Review: Hitman GO: Definitive Edition (PS4/PSV/PSTV)



  • PlayStation 4
  • PlayStation Vita


  • PlayStation TV Compatible Yes
  • Cross-Buy Yes
  • Cross-Save Yes
  • Cross-Play No
  • Cross-Chat No
Title: Hitman GO: Definitive Edition
Format: PlayStation Network Download (PS4 546 MB) (PSV 544.8 MB)
Release Date: February 23, 2016
Publisher: Square Enix
Developer: Square Enix Montréal
Original MSRP: $7.99
ESRB Rating: E10+
Hitman GO: Definitive Edition is also available on PC.
The PlayStation 4 and PlayStation Vita versions were used for this review.
A copy of this game was provided by the publisher for review purposes.
PS Nation Review Policy

Audio Review:
The audio review for this game is available on Episode 463 of the podcast.

Hitman GO started on mobile devices and was one of the few games I was willing to play on my iPhone and iPad. If you’ve had some experience with the game don’t expect anything new here. This is called the Definitive Edition because it includes all the DLC from previous versions for free.

For those new to the game, it boils down the essence of Hitman into a turn-based strategy board game. You’re placed on a grid with enemies, weapons, and more, between you and your ultimate goal, either your target or the exit.

… it slowly ramps up the difficulty …
You start off looking at a large area, an estate, airport, opera, and then zoom down to a section. Making your way through, section by section gets you to your target. Along the way you can collect briefcases, throw rocks or cans to distract guards, collect and use weapons, use trap doors, and so much more.

The key to the game is how it slowly ramps up the difficulty, gradually introducing new mechanics as you move from level to level. At first, the guards don’t move. You have to come at them from the back or sides. If they’re facing you when you move within one space of them, they’ll see you and you’re done. It seems easy at first but you’ll soon be pulling your hair out over how to complete some of the levels.

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That’s because you’ll soon have guards moving along a set path, so you’ll either have to avoid them or time your moves to take them out before they see you. The next wrinkle is a pile of rocks, a can, or a tennis ball. Essentially something you throw the moment you move over its space. Timing, as always, is key because if no guards are near where you throw the object, they won’t hear it and you’ve wasted an opportunity for distraction.

The levels also start to award you for completing them in a certain number of moves, for collecting the briefcase, not killing any guards, etc. which helps to up the replayability factor, and with around one hundred levels, you’ll be kept quite busy. The downside is, once you’ve done everything you’re pretty much done. You’ll know the solutions from that point on.

… a quick do-over is one button away …
There is a hint system built into the game if you get stuck but it’ll cost you a valuable trophy on your way to that Platinum so for all you hunters out there, be wary of the quick and easy way out. Fortunately, tapping Square instantly restarts the level so if you find yourself about to get stuck, a quick do-over is one button away.

This was a touch screen game from the start allowing for a smooth transition to the Vita. You can also use the left stick but it’s nice to have options. Speaking of which, the touch pad on the DualShock 4 can be used instead of the sticks and it’s actually quite effective.

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There’s something about this game that just grabbed me immediately. The world of Hitman turned into a fancy board game of gorgeously rendered dioramas and moving pieces is really a sight to behold. The Vita version looks nearly identical to the PS4 and considering the game’s lineage, that’s to be expected.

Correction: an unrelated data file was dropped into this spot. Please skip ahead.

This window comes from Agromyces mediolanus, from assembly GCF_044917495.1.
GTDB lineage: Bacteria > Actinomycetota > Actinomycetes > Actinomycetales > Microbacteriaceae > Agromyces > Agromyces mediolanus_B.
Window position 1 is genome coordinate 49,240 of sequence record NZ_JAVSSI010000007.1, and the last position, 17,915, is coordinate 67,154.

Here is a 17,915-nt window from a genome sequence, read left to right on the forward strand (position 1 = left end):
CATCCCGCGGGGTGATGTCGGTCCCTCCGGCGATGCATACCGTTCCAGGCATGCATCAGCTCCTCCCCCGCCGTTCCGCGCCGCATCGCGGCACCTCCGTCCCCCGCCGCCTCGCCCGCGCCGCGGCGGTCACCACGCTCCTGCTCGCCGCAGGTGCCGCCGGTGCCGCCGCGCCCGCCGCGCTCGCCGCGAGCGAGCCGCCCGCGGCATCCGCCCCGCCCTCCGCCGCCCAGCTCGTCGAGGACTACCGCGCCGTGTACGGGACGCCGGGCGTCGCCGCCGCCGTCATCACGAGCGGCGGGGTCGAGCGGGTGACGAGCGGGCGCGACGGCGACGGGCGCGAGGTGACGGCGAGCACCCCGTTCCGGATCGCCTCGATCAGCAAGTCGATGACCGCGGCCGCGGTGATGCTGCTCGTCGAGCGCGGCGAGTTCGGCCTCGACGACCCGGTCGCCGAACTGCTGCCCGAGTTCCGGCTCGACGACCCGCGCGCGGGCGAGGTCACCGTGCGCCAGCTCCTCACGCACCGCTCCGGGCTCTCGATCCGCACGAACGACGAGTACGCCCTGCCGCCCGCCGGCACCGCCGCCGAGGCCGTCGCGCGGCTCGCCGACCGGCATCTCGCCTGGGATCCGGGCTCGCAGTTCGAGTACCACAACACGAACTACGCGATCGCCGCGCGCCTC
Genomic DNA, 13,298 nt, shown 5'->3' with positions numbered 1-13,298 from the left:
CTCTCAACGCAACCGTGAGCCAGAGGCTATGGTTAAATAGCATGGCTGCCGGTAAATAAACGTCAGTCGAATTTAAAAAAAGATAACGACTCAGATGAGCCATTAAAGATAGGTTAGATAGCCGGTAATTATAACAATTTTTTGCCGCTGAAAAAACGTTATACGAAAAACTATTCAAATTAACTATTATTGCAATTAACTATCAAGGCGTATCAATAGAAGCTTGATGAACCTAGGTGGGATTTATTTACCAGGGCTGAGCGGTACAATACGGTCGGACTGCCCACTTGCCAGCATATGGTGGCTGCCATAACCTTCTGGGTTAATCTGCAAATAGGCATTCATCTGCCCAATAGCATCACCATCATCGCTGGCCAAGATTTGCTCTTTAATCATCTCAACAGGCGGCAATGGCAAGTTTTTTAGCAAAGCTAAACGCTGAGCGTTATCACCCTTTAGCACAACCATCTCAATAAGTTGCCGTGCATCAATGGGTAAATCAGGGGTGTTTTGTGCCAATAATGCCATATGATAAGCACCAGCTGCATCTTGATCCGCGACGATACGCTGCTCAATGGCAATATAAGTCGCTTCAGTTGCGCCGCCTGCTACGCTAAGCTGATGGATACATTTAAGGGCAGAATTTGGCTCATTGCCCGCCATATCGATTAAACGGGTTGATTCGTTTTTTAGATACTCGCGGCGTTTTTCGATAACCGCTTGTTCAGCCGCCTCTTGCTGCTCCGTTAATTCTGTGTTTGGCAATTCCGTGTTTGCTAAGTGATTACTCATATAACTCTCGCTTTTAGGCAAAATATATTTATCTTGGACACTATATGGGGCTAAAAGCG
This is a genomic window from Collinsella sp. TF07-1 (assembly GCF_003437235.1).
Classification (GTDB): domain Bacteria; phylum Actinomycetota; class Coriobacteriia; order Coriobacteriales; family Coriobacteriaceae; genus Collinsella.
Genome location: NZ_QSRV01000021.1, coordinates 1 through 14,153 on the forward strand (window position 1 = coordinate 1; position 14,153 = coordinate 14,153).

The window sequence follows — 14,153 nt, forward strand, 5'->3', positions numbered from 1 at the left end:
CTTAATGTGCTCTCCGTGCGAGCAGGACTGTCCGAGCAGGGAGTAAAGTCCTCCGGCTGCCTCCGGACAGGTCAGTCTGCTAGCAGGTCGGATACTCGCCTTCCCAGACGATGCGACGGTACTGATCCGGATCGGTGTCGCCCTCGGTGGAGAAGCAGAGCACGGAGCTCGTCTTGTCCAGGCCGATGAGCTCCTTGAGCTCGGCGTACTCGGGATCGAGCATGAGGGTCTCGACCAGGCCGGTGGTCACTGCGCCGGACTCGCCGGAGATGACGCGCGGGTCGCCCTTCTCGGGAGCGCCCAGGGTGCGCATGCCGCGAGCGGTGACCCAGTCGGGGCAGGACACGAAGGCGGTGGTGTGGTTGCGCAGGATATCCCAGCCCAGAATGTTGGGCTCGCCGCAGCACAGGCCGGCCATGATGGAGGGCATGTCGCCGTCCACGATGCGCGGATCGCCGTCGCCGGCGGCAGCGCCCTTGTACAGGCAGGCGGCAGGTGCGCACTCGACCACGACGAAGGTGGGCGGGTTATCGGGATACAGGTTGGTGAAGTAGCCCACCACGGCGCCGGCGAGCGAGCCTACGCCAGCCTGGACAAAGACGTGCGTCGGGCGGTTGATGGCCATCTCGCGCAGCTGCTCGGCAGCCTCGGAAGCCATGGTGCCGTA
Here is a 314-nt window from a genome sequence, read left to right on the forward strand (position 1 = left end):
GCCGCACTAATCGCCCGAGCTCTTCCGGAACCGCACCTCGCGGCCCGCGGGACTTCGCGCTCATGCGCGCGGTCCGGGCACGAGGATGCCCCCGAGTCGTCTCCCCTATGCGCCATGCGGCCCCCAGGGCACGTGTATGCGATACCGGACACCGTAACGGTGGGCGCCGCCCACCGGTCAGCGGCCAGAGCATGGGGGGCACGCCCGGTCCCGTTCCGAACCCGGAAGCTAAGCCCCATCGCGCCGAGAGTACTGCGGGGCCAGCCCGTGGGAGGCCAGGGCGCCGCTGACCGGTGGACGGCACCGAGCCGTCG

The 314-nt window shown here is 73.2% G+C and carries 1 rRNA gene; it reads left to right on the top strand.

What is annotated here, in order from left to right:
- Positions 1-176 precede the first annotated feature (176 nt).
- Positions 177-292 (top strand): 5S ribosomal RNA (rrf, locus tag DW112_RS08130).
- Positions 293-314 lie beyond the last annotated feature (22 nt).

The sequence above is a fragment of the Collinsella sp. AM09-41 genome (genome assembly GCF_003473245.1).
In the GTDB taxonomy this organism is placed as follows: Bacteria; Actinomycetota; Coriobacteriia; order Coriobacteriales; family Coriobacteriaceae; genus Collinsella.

I would have liked a little more control of the camera though. Sure you can move it around, but it always snaps back to the desired view of the developers. Either way, color coded enemies and items are easy to understand, allowing the player to focus on how to tackle certain puzzles without trying to figure out the roles of the enemies on the board.

… a smooth transition to the PlayStation family …
The audio is used very sparingly. Music is heard in the menus and between levels, but within the levels it’s typically just the ambient sounds of your location. You’ll hear birds chirping, pieces moving around the board, items thrown, and more, but for the most part it’s a very quiet experience.

For this particular type of game I find that to be a welcome change of pace. It allows the player to focus more on the puzzles with less distraction.

This game is singleplayer only with no online component.

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A standout title on Mobile devices, Hitman GO makes a smooth transition to the PlayStation family. While it can be maddeningly difficult at times it’s a really fun distraction. Because it was originally made with a Mobile market in mind, the levels can be pretty quick… if you can figure them out.

The slick design, clever puzzles, and fantastic presentation come together nicely for another great addition to the PlayStation 4, and Vita libraries. And hey, it’s PS TV compatible too!


* All screenshots used in this review were taken directly from the game using the Share functionality on the PlayStation 4.

Written by Josh Langford

Josh Langford

Josh has been gaming since 1977 starting with the Atari 2600.
He currently owns 26 different consoles and 6 different handhelds (all hooked up and in working condition) including all consoles from the current generation.

Josh is currently the US PR & Marketing Manager for Fountain Digital Labs and has recused himself from any involvement on PS Nation arising from posting or editing any news or reviews stemming from FDL.

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